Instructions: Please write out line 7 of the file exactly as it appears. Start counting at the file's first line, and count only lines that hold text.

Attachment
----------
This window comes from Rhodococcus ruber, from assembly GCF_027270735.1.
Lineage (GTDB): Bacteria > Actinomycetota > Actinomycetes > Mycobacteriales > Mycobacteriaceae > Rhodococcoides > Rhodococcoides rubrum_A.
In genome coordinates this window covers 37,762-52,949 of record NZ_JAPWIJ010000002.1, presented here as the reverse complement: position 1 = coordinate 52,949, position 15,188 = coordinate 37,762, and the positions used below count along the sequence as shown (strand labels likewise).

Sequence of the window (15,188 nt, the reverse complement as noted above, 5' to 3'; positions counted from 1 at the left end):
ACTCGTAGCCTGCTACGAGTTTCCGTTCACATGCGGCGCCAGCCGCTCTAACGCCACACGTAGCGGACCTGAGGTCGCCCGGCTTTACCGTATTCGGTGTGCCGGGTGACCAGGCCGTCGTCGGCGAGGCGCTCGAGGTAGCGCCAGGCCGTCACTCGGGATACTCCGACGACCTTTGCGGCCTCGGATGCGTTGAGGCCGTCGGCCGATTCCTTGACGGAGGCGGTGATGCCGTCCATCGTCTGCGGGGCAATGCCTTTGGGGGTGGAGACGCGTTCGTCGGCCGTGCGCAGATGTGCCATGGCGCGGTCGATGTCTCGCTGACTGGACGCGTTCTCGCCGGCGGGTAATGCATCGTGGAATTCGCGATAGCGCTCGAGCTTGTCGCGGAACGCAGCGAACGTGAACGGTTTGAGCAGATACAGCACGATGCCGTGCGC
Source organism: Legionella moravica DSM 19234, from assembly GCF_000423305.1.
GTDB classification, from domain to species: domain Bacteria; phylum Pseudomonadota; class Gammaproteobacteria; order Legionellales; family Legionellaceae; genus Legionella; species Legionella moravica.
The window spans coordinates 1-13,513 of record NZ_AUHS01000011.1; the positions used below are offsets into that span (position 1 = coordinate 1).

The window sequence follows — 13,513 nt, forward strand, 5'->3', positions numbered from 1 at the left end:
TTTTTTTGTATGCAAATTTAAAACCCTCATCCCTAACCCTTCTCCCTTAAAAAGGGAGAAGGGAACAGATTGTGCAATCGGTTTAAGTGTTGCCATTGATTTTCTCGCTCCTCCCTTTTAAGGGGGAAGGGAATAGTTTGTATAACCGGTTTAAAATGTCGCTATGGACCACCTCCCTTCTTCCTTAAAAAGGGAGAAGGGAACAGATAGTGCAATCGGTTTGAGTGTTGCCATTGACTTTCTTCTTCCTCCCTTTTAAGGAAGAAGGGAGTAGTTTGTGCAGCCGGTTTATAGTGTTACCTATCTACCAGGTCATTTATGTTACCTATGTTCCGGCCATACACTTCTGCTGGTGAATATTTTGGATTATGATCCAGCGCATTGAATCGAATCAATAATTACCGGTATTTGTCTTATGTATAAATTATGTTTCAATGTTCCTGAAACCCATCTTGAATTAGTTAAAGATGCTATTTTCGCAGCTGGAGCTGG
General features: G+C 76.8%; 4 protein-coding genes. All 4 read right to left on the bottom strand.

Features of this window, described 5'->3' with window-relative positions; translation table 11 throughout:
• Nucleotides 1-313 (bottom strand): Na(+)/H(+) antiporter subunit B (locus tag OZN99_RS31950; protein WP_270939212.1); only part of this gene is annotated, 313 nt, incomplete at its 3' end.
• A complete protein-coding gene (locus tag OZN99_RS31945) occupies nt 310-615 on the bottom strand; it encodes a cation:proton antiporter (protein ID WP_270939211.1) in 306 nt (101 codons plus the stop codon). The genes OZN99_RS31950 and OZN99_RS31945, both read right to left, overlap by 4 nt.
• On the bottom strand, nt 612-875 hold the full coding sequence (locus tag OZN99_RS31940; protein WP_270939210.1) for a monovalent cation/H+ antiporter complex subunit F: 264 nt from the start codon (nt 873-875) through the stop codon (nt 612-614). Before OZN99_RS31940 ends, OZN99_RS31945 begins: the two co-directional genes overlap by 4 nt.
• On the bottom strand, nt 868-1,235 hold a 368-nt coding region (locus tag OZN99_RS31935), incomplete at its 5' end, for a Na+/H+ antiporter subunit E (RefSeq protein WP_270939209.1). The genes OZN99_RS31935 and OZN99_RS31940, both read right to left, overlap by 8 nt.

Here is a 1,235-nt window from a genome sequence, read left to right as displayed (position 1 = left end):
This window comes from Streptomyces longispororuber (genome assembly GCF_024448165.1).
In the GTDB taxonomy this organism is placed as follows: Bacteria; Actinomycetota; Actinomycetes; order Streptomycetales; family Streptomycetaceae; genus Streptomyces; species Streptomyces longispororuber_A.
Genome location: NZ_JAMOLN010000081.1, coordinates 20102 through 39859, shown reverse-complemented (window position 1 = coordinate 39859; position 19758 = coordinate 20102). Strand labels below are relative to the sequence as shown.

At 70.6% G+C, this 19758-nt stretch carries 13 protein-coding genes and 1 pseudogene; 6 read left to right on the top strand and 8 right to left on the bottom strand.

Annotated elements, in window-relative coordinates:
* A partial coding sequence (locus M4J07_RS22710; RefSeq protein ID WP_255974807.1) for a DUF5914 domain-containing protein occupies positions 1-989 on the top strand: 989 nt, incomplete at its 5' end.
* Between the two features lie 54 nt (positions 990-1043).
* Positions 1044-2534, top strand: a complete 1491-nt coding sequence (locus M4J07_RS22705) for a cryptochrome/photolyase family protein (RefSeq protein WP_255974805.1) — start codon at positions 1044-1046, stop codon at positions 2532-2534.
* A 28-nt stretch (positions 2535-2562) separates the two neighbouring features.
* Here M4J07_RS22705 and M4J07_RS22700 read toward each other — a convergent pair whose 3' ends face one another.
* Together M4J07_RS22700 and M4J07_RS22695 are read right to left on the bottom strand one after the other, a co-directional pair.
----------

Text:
GTDB classification, from domain to species: domain Bacteria; phylum Pseudomonadota; class Gammaproteobacteria; order Legionellales; family Legionellaceae; genus Legionella; species Legionella moravica.